Giving Compass' Take:

• Broadband is the primary infrastructure need of Americans. 

• Who is most impacted by lack of broadband access in America? Why hasn't political momentum matched national needs?

• Find out why we can't get rural America online.

For years economists, civil engineers and politicians have warned that America's physical infrastructure is in an increasingly desperate state of disrepair, so much so that the American Society of Civil Engineers has given the nation a D+ overall. Levees in the South do need repairs and the tunnel connecting New York to New Jersey remains damaged from Hurricane Sandy.

Still, did you know that they hold their elections online in Estonia? Or that a person in South Korea accesses the internet four times faster than the average American? Or that a quarter of all payments in Kenya are made via cell phone?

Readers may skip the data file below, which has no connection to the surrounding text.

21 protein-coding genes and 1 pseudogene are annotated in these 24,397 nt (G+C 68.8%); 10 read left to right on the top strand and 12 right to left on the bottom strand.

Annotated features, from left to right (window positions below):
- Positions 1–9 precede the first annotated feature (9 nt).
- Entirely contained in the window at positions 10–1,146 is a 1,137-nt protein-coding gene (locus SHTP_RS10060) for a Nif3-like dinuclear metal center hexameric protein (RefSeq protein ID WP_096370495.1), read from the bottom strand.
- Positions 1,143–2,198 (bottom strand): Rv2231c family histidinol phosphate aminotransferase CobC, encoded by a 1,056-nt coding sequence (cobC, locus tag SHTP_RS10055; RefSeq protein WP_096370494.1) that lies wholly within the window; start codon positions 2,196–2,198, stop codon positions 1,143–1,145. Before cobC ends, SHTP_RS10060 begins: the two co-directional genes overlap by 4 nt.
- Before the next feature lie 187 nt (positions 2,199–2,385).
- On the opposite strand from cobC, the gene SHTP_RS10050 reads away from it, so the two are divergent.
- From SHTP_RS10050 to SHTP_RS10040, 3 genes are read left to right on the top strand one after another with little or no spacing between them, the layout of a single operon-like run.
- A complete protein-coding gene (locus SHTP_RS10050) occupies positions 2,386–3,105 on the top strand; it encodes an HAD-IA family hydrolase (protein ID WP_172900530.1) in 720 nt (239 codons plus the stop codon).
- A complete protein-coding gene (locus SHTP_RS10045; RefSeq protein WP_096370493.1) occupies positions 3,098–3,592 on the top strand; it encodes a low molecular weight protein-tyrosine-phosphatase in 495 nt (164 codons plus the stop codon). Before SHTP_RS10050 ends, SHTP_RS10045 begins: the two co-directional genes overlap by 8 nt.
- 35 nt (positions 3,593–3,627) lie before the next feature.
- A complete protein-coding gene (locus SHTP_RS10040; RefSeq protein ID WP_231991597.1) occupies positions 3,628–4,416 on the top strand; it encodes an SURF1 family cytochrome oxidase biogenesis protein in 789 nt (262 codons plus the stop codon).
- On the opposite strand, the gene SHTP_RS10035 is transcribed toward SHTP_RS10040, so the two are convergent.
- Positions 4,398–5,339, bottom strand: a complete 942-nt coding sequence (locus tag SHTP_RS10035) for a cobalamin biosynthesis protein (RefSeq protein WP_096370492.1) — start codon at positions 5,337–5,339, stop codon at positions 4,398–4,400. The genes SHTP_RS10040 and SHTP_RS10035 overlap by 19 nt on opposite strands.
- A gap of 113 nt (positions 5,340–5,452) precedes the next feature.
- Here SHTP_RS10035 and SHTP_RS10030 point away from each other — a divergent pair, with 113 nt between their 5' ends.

Meanwhile, hundreds of school districts across the American West have collapsed to a four day school week in order to save money.

Infrastructure is not just about roads and bridges and delivering things from Point A to Point B. It's the mechanics of what makes a society and an economy function.

Instead of focusing on the public works projects from 50 years ago, politicians need to start thinking about what the interstate highway of the 21st Century will be. Ensuring broadband to every citizen might be revolutionary today, but modern society is built on the fact that the electric grid was guaranteed to everyone instead of getting handed over to the whims of a 1930's Comcast.

Read the full article on American infrastructure by Eric Reed at The Street